Large numbers of inmate transfers between facilities, early releases, frequent residential moves upon release, the likelihood of reincarceration, and the fragility of family relationships make retention and follow-up evaluation difficult.
Participant recruitment and retention are also challenges in prison- and community-based family support programs of any type. Given the competing programs in which prisoners may participate, such as work release programs or substance abuse treatment, they may feel that family strengthening programs are less important or not relevant to them (Bobbitt & Nelson, 2004). Many inmates cannot afford to spend unpaid time in training and educational programs after release (Jeffries et al., 2001). Inmates may also be skeptical of programs that involve discussions about sensitive family-related topics (Eddy et al., 2001). Large numbers of inmate transfers between facilities, early releases, frequent residential moves upon release, the likelihood of reincarceration, and the fragility of family relationships make retention and follow-up evaluation difficult (Eddy et al., 2001; Palm, 2001; Meek, 2007). It is also important to identify appropriate participants for family strengthening programs. Some men may not be ready to participate in such programs due to a previous history of domestic violence or child abuse (Bobbitt & Nelson, 2004; Palm, 2001). Other men have mental disorders and limited reading ability, both of which may inhibit their ability to comprehend program materials (Eddy et al., 2001). Additionally, the demands placed on released fathers to attend court hearings, parole appearances, and other appointments may limit their ability to participate in programs in the community (Jeffries et al., 2001).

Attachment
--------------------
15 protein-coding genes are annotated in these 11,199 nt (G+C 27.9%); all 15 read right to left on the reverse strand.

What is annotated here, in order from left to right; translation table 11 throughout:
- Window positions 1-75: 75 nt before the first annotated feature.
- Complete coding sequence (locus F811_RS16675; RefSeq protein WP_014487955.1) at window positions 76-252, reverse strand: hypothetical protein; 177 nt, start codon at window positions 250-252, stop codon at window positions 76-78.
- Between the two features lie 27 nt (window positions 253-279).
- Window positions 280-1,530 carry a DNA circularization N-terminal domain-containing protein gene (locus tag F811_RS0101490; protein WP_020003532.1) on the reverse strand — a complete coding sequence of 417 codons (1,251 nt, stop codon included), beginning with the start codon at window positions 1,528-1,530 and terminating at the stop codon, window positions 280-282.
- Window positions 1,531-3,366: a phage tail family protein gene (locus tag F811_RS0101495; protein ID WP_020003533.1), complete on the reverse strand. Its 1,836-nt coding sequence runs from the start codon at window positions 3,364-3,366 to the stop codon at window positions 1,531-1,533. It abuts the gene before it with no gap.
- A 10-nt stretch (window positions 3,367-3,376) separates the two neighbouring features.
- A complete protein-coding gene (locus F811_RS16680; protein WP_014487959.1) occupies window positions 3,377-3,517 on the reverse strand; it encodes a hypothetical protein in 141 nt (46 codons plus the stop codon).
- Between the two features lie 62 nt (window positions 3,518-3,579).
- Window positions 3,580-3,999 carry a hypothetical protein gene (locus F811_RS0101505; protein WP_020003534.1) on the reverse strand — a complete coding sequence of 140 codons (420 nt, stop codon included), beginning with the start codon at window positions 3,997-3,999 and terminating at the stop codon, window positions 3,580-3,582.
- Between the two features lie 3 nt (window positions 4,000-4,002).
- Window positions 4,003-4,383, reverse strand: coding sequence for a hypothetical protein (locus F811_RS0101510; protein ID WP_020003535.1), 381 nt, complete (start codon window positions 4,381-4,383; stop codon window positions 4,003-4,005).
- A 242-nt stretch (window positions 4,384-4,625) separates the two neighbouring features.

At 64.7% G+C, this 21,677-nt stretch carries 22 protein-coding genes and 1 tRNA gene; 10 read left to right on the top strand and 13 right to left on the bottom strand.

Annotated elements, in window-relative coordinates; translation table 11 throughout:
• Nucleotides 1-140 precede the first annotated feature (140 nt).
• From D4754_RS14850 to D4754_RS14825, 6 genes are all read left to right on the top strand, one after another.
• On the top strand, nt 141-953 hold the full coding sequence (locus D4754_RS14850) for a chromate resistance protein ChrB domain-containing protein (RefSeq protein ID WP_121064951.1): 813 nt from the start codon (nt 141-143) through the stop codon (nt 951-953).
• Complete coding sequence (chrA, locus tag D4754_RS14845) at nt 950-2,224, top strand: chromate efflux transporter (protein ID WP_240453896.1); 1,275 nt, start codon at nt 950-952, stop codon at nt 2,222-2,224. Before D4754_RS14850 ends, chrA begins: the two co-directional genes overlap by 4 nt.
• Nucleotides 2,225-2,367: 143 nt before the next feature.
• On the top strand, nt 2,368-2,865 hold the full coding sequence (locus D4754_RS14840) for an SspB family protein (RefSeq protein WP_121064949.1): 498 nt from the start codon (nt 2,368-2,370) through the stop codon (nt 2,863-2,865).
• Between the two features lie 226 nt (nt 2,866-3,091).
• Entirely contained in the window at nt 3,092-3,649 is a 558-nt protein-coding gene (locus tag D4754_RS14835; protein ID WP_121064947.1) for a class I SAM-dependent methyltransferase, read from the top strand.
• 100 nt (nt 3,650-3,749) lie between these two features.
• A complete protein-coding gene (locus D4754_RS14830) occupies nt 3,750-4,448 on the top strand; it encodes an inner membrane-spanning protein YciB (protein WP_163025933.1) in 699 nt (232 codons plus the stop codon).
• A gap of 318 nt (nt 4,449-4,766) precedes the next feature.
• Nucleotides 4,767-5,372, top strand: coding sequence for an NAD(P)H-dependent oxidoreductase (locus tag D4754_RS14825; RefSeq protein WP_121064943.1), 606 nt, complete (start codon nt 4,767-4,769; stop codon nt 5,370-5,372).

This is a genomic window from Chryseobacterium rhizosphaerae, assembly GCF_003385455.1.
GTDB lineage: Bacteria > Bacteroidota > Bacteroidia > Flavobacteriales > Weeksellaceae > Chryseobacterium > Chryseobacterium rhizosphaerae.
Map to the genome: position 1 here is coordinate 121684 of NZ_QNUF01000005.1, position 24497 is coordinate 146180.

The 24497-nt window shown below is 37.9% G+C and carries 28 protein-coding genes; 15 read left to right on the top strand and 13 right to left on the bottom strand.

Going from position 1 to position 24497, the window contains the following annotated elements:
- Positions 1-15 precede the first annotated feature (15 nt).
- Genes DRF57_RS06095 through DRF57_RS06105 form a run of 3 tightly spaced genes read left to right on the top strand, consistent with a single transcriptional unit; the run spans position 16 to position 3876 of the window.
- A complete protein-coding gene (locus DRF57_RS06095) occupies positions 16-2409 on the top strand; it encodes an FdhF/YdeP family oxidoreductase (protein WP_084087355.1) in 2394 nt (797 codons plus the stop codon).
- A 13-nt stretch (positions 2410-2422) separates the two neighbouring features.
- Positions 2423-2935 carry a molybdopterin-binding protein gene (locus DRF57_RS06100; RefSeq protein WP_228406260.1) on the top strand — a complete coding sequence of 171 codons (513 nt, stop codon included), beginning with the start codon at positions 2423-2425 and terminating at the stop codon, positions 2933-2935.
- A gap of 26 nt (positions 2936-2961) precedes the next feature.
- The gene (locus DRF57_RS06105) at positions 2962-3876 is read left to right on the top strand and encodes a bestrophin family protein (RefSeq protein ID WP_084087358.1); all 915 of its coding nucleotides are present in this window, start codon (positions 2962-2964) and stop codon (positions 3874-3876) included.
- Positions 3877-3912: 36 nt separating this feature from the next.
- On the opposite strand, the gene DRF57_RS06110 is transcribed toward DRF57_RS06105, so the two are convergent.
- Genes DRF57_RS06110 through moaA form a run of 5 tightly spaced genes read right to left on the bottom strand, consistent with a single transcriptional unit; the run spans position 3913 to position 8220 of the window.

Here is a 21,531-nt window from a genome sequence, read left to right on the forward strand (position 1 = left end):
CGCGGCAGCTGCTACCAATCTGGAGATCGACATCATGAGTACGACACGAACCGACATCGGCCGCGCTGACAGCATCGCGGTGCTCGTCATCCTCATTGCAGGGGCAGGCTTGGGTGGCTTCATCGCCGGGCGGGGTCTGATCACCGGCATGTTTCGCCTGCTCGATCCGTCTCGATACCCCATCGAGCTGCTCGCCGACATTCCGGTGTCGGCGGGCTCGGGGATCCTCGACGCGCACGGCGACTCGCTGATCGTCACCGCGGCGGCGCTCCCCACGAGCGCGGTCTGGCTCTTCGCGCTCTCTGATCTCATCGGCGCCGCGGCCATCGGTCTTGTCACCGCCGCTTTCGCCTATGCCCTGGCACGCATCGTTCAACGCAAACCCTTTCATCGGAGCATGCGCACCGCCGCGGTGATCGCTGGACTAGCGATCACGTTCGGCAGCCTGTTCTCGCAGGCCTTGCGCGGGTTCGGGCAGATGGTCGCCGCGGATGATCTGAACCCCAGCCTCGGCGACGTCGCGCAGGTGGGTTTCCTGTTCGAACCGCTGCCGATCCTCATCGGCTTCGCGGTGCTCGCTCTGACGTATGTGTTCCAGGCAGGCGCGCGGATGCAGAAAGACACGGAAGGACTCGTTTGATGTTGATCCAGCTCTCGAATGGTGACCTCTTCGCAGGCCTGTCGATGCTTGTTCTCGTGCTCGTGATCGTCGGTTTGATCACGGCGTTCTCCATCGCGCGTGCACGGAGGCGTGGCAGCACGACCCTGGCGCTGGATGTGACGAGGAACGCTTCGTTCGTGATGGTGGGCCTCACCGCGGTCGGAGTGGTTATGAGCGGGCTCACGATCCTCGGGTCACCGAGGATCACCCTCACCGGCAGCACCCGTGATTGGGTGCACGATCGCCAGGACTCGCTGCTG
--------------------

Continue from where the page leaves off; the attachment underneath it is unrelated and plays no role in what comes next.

Agencies need to develop strategies for identifying and recruiting participants, either while they are in prison or after they are released. Strategies may include referrals from corrections or parole departments or from other programs such as substance abuse treatment centers. Staff offering prison-based programs could recruit inmates directly by providing presentations about project topics along with referral forms for participation (Eddy et al., 2001). Incentives could be provided for participation, such as small monetary payment, additional free time, or family visitation privileges. Outside of prisons, it may be a challenge to identify large numbers of reentering fathers in a given geographic area. Once participants are recruited, developing a tracking form for each person may improve follow-up with additional services and evaluation activities (Eddy et al., 2001).